Read badly structured worksheet data into Power Query

It's the time of year when you start to think deeply about suitable gifts for the spreadsheet users in your life. What better than a gift that has the potential to deliver lifelong spreadsheet time-savings? In the build up to Christmas we will be posting 15 brief, practical guides to ways in which the Excel Power Query feature can automate the manual and solve the insoluble. The posts will concentrate on Power Query as an additional spreadsheet tool rather than as a data tool.

Most of the posts are on the Excel Community, but we are posting a few here. This one shows how Power Query can be used to extract data from existing Excel worksheets.

Order from chaos – estimated time: 25 seconds

One of the most useful applications of Power Query is to rescue poorly structured spreadsheets. Because of the lack of any enforced structure in cell-based Excel, many spreadsheets resort to complex and inconsistent formulae in an effort to compensate for deficiencies in their design. We are going to use a simple example to show how Power Query can create consistent and usable data from less than ideal spreadsheet content. We will be trying to construct a lookup table to enable us to categorise the transactions that we have been working with up to now. This is the lookup information in our spreadsheet:

As you can see, it has been set up as an Excel Table but in a way that would make it difficult to create an Excel formula that would allow Code AB to be included in the Electronics Type. We will be using two simple Power Query techniques to turn this into a usable lookup table.

Step 1 – load our Table into Power Query

We can click on any cell in our Table and use Data Ribbon tab, Get & Transform Data group, From Table/Range to read our Table into the query editor. As we saw last time, if our data hadn't been set up as a Table, we could have applied a Range Name and used that as the basis for reading in our data. However, using a Range Name rather than a Table would not automatically incorporate adjacent rows and columns added to our range in the way that using a Table would. If our worksheet was in a different workbook, it might even be better to bring in the entire sheet and work from there.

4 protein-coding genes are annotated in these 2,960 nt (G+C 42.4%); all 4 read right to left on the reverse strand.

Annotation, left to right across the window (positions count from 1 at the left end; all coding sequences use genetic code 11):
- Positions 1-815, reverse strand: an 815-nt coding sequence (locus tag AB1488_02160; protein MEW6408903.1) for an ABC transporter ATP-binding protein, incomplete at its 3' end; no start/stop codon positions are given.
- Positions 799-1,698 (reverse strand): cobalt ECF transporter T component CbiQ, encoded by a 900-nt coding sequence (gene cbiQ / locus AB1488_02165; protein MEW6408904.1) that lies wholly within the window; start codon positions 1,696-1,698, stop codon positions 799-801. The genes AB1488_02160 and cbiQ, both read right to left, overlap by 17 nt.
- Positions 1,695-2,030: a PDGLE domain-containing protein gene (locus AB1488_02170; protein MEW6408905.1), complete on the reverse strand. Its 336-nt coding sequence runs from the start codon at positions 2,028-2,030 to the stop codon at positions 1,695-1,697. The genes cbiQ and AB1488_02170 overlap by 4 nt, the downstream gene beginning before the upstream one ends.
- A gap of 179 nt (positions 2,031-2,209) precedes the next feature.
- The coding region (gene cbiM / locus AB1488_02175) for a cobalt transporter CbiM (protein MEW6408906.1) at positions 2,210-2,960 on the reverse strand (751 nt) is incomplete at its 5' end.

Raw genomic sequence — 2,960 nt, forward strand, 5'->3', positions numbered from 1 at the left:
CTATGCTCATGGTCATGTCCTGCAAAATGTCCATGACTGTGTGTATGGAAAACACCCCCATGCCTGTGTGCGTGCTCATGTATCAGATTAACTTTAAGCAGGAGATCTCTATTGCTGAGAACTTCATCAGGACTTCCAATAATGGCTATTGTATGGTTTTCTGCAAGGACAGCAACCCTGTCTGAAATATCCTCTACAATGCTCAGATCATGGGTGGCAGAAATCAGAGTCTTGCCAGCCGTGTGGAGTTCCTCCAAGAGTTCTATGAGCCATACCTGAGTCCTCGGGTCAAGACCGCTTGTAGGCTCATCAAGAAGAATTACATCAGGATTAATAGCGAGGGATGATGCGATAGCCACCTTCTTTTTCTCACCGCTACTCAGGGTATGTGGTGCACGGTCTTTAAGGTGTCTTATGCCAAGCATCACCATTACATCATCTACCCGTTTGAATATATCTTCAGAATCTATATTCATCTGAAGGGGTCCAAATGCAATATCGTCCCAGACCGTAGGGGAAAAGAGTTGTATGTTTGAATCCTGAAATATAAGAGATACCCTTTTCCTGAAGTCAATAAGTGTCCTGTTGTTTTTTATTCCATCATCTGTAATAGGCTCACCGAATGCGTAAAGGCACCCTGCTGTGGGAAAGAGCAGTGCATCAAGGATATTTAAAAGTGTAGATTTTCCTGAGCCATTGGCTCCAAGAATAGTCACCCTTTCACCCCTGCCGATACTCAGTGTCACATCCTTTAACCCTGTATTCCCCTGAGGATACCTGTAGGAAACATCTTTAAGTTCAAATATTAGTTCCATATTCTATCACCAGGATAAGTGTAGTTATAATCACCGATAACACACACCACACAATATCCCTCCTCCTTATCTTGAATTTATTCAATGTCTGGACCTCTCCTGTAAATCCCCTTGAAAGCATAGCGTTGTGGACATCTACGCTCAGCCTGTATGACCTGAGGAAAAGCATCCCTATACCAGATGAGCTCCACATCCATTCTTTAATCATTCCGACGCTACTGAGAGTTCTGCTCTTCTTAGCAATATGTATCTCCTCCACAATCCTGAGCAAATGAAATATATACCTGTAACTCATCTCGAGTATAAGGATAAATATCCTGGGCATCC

Here is our data in the Query Editor:

We have two issues to deal with. To use it as a lookup table we need the Type column to be complete and we need to remove the rows that don't contain a Code value. We need to address these two issues in the correct order.

Step 2 – Fill Down

Right-click in the Type column heading and choose Fill, Down. This will overwrite any null values with the first actual value reading upwards in the column from the current row:

Step 3 – filter

Our fill down operation has copied out Type heading to each of our rows. We are now just left with the heading rows that we no longer need. We can remove these using the dropdown in the Code column heading and deselecting (null):

Our table is now structured correctly for use as a lookup table and we can use Home Ribbon tab, Close and Load To… to Only Create Connection in order to make our Table available for use tomorrow:

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Index to other articles in the series:

Part 1 – introduction and combining Tables

Part 2 – coping with US date formats

Part 3 – correcting errors

Part 4 – rounding and formatting

Part 5 – using a single cell value in Power Query

This blog is brought to you by the Excel Community where you can find additional blogs, extended articles and webinar recordings on a variety of Excel related topics. In addition to live training events, Excel Community members have access to a full suite of online training modules from Excel with Business. There is also an online forum where you can ask questions and share ideas with other community members.